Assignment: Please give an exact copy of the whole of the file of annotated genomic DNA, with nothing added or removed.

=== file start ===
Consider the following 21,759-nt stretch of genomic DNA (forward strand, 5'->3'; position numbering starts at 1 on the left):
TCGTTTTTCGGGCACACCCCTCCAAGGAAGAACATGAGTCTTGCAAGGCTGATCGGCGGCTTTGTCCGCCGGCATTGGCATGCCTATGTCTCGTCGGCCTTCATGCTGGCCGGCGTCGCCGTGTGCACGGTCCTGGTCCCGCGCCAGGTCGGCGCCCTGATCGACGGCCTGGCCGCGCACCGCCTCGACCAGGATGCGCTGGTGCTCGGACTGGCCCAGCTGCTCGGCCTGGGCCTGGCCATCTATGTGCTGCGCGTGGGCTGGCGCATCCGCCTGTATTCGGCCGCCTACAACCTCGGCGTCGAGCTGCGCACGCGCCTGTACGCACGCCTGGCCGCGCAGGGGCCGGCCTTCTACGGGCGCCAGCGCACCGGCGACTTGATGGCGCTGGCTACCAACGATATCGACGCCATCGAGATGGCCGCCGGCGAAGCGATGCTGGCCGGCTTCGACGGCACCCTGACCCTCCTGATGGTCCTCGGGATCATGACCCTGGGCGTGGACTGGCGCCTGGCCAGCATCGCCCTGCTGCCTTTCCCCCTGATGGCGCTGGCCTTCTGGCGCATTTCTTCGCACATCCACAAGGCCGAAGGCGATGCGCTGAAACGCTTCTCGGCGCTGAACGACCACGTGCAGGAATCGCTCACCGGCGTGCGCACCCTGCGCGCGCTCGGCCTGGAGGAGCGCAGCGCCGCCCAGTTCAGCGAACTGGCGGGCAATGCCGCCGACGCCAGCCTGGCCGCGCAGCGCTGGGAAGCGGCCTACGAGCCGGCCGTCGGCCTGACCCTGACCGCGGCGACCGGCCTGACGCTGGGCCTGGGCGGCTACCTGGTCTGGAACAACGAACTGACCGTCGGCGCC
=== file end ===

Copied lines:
Consider the following 21,759-nt stretch of genomic DNA (forward strand, 5'->3'; position numbering starts at 1 on the left):
TCGTTTTTCGGGCACACCCCTCCAAGGAAGAACATGAGTCTTGCAAGGCTGATCGGCGGCTTTGTCCGCCGGCATTGGCATGCCTATGTCTCGTCGGCCTTCATGCTGGCCGGCGTCGCCGTGTGCACGGTCCTGGTCCCGCGCCAGGTCGGCGCCCTGATCGACGGCCTGGCCGCGCACCGCCTCGACCAGGATGCGCTGGTGCTCGGACTGGCCCAGCTGCTCGGCCTGGGCCTGGCCATCTATGTGCTGCGCGTGGGCTGGCGCATCCGCCTGTATTCGGCCGCCTACAACCTCGGCGTCGAGCTGCGCACGCGCCTGTACGCACGCCTGGCCGCGCAGGGGCCGGCCTTCTACGGGCGCCAGCGCACCGGCGACTTGATGGCGCTGGCTACCAACGATATCGACGCCATCGAGATGGCCGCCGGCGAAGCGATGCTGGCCGGCTTCGACGGCACCCTGACCCTCCTGATGGTCCTCGGGATCATGACCCTGGGCGTGGACTGGCGCCTGGCCAGCATCGCCCTGCTGCCTTTCCCCCTGATGGCGCTGGCCTTCTGGCGCATTTCTTCGCACATCCACAAGGCCGAAGGCGATGCGCTGAAACGCTTCTCGGCGCTGAACGACCACGTGCAGGAATCGCTCACCGGCGTGCGCACCCTGCGCGCGCTCGGCCTGGAGGAGCGCAGCGCCGCCCAGTTCAGCGAACTGGCGGGCAATGCCGCCGACGCCAGCCTGGCCGCGCAGCGCTGGGAAGCGGCCTACGAGCCGGCCGTCGGCCTGACCCTGACCGCGGCGACCGGCCTGACGCTGGGCCTGGGCGGCTACCTGGTCTGGAACAACGAACTGACCGTCGGCGCC